Thrombin generation was performed according to Hemker et al. as reported previously (adult: N = 12, cord: N = 17) (Hemker et al., 2003; Schweintzger et al., 2011). The final reaction mixture contained 0.5 pM tissue factor and 4 μM phospholipids. Exogenous PolyP was added in 1:1 serial dilutions with final concentrations ranging from 0.026 to 208 μg/ml. Lag time, time to peak, peak height, and the endogenous thrombin potential (ETP) were recorded. The velocity index was calculated with the formula [(time to peak—lag time)/peak height].
The same procedure was done with a mixture of standard plasma and TFPI depleted plasma (final concentration: 15.37 ng/ml TFPI) in comparison with adult standard plasma (48.33 ng/ml TFPI). These experiments were done in triplicates.
To evaluate the polymer-specific effects of PolyP on thrombin generation, various dilutions of PolyP were digested with phosphatase from calf mucosa (0.05 U/μg PolyP, 37°C, 8 h under shaking). Quantitative digestion was controlled by aforementioned fluorescence measurements. Digested samples were tested in CAT in addition to undigested dilutions.
All calculations were done using Graphpad Prism 6.0 (Graphpad software, San Diego, CA). Values are given as mean ± standard deviation or median [IQR]. Student's t-test for normally distributed data and Mann-Whitney U-test for not normally distributed data were applied to analyze differences in parameters. Corrections for multiple testing at different PolyP concentrations were performed with the Holm-Šídák method (α = 0.05), and multiplicity adjusted P-values were calculated for each comparison.
Clotting Factor and TFPI Levels in Samples from Cord Blood and Adult Blood
Samples from cord blood exhibited significantly lower levels of factor II, VII, IX, XI, anthrombin, and TFPI than samples from adult blood (Table 1).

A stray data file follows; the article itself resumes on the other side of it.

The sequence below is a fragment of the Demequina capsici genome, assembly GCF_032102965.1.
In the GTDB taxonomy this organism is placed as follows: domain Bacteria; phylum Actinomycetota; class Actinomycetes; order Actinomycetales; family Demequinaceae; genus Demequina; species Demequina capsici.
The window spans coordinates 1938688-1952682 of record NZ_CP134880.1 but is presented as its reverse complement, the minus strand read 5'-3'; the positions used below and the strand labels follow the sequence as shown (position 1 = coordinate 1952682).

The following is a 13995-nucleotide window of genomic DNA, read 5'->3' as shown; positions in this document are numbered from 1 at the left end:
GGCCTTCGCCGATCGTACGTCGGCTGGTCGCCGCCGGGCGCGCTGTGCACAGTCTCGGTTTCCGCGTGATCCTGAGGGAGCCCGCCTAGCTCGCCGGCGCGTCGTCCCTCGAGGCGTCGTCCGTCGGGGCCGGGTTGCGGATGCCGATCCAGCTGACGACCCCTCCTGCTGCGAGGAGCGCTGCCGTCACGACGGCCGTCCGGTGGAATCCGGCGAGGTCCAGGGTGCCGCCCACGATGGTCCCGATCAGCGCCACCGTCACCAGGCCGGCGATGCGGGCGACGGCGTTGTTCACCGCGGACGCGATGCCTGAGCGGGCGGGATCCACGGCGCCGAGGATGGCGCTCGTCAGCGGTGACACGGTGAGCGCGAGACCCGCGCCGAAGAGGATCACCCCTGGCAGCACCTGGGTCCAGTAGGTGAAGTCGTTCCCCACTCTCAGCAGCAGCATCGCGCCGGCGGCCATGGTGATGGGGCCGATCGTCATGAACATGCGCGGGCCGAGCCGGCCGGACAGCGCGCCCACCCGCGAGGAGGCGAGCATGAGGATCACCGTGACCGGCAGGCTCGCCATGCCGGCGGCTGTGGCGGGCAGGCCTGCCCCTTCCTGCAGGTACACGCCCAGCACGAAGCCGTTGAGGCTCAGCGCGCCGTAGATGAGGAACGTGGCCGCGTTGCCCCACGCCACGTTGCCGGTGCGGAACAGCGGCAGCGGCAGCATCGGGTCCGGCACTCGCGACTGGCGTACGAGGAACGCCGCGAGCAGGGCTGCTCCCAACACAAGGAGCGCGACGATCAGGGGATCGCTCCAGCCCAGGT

PolyP Content and Release from Neonatal and Adult Platelets
Platelet PolyP content scattered largely in both study groups. No significant difference was found in PolyP content between adult and neonatal platelets (adult: 14.3 ± 4.8 ng/108 Plt; cord: 13.4 ± 7.8 ng/108 Plt) (Figure 1A). PolyP release from platelets upon activation with TRAP was lower in samples from cord blood. Calculation of the respective released fractions revealed a significantly lower percentage in samples with neonatal platelets (adult: 84.1 ± 12.9%; cord: 58.8 ± 11.2%; P < 0.001) (Figure 1B).
Figure 1. PolyP content (A), and percentage of PolyP released upon stimulation with TRAP (B) in neonatal and adult platelet samples.
Influence of PolyP on Thrombin Generation
Differences between Cord Blood and Adult Blood
Thrombin generation traces of both, samples from adult blood as well as samples from cord blood, were substantially changed by addition of PolyP (Figure 2A).
Figure 2. Representative thrombin generation traces (A) and relative influence of PolyP on respective CAT-parameters in plasma from cord and adult blood (B–F). Data are depicted in % of vehicle and median (IQR). ***P < 0.001, **P < 0.01, *P < 0.05.
Lag time without PolyP was longer in plasma from adult blood than in plasma from cord blood (Table 2). Influence of PolyP on thrombin generation differed in the two study groups (Figure 2A). PolyP shortened the lag time in plasma from adults in a concentration range of 13.0–208 μg/ml. and in plasma from cord blood in a concentration range of 0.407–104 μg/ml (Figure 2B). At respective optimum PolyP concentrations (adult: 26 μg/ml; cord: 0.814 μg/ml), lag time in adult samples was shortened to 41.0% [IQR: 35.2–71.8%] of vehicle; in cord samples to 73.4% [IQR: 70.2–91.4%] of vehicle.
Time to peak without PolyP was longer in plasma from adult blood than in plasma from cord blood. The optimum concentration for maximum reduction was substantially lower in cord samples (adult: 3.26 μg/ml; cord: 0.814 μg/ml), but the PolyP mediated relative reduction of time to peak was higher in adult samples (adult: 66.1% [IQR: 62.4–73.8%] of vehicle; cord: 76.7% [IQR: 71.6–77.2%] of vehicle) (Figure 2C).